Paul Watson first gained notoriety as an early member of environmental crusaders Greenpeace (with them since 1971, he says he was a founding member, while they say he wasn’t. He left in 1977). As the founder of the Sea Shepherd Conservation Society and star of Animal Planet’s hit show Whale Wars, Paul Watson still isn’t one to mince words. His direct action approach to activism has consistently generated controversy (a peek at the Whale Wars message forum can vouch for that) and its share of danger but, he argues, it also generates results that are for the betterment of the planet. Here, Watson explains to realscreen why he doesn’t care what people think – his clients are the whales.
The Planet Green program Focus Earth questioned whether you and the Sea Shepherds are eco-terrorists. What’s your opinion on this label?
I say to anybody who calls me a terrorist, either arrest me or shut up. If I was a terrorist I wouldn’t be running around the world on my passport and holding press conferences and giving lectures at universities. The fact is that it doesn’t matter if you’re running for President of the United States or saving whales, if people don’t like you they’re going to call you a terrorist.
Are the show and the work of the Sea Shepherds having any impact in terms of international policy?
On the Antarctic whale campaign we’ve cut [the Japanese] quotas in half every year, we’ve negated their profits. Our approach is purely an economic one. We have to make sure that their losses exceed their profits every year. They can’t sustain it if we continue to do that.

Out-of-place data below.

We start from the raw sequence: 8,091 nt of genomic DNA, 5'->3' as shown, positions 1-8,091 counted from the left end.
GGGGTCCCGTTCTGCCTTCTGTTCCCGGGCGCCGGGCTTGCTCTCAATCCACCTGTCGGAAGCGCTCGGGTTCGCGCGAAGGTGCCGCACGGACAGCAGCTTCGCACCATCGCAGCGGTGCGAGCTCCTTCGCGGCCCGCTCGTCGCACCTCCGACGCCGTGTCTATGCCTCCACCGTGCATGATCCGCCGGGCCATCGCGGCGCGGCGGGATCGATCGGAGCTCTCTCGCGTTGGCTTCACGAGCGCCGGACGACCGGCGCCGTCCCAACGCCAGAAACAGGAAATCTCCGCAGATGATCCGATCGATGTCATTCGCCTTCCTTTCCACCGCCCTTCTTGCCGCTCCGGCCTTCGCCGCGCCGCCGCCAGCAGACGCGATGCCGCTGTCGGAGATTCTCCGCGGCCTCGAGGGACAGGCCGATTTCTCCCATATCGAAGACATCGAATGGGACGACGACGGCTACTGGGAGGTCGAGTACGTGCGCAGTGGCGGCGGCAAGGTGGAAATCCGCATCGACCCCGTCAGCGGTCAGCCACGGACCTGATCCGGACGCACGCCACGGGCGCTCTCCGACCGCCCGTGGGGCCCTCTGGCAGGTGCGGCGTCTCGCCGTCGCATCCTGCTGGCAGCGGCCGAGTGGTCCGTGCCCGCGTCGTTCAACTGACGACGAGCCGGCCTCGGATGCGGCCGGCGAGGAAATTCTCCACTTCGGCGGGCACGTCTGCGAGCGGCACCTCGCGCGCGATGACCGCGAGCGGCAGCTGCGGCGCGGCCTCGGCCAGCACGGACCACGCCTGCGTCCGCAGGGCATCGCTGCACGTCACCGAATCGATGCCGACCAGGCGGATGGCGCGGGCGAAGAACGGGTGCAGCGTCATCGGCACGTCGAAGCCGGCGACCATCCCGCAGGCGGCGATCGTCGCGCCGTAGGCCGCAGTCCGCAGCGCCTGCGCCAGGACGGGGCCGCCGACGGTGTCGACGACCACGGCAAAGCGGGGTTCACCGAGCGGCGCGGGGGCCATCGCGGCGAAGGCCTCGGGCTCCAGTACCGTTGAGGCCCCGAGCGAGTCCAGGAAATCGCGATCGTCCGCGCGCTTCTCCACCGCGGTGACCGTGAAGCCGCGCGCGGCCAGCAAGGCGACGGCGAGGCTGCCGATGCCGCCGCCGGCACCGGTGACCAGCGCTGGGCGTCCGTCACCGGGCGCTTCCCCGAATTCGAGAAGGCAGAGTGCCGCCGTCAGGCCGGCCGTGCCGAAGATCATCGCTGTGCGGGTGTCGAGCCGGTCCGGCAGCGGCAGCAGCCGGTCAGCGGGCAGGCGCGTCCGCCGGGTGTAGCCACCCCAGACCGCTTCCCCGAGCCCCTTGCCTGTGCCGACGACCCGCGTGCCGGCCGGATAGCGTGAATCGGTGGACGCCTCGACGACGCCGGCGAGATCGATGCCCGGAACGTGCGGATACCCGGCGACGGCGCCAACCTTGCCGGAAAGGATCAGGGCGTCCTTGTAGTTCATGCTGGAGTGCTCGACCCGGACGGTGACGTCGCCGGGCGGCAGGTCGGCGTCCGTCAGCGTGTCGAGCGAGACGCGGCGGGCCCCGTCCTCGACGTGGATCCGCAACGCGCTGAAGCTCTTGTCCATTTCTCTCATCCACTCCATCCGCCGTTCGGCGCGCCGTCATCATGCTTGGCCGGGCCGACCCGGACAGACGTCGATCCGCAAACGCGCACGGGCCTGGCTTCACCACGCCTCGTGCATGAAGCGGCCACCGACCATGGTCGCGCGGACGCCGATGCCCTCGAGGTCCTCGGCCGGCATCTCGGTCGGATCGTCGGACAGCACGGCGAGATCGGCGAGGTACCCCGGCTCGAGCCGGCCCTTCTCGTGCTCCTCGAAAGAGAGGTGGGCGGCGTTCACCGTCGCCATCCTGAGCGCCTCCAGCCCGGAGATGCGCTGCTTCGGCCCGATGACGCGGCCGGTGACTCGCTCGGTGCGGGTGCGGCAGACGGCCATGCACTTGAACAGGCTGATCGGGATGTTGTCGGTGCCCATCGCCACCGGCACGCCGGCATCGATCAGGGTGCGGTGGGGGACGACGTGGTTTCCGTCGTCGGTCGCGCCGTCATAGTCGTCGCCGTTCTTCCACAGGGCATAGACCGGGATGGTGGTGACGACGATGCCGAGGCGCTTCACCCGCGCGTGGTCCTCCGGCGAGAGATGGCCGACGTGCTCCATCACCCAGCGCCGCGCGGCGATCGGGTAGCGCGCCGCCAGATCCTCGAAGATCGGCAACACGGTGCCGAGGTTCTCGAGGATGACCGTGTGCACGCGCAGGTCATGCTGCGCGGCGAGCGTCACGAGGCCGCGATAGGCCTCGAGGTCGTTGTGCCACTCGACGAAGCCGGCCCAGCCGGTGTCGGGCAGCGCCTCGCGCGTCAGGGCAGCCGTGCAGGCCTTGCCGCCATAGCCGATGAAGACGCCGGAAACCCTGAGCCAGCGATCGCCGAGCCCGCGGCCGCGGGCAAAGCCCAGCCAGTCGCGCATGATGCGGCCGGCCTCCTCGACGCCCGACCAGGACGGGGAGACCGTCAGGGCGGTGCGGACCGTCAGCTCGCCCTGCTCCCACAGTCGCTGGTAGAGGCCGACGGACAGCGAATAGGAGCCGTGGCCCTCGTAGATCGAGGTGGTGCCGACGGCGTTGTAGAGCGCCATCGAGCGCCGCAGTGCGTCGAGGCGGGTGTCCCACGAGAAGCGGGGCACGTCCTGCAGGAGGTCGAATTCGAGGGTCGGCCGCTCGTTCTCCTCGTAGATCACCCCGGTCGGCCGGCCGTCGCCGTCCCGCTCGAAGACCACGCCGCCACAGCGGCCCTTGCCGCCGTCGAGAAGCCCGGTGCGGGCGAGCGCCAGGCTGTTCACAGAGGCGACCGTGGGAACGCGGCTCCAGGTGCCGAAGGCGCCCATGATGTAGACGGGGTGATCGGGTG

Also we just came back from the International Whaling Commission meeting in Madeira, and they spent an entire day just talking about us, so we obviously must be having some effect on them.
Watching your show is a tense experience; how stressful is your job?
It’s not stressful for me. I think it’s stressful for a lot of the crew, certainly for the Animal Planet crew who seem to be the most stressed out of all. I’ve been doing this all my life.
What’s been the most dangerous experience you’ve had doing this sort of work?
Over the years there have been so many it’s hard to keep track of them. In 1982 we landed in Soviet Siberia to get evidence on the illegal whaling operations and got into a confrontation with the Red Army and the Soviet Navy and escaped. That was pretty stressful for a lot of people. We’ve been in confrontation with the Norwegian Navy. It’s hard to say which was more dangerous than the other.
How can you measure how many whales you save?
We actually had the Japanese give us credit for that. They came out and said because of Sea Shepherd’s interference, they didn’t get 305 whales this year, [and] last year, 500 whales.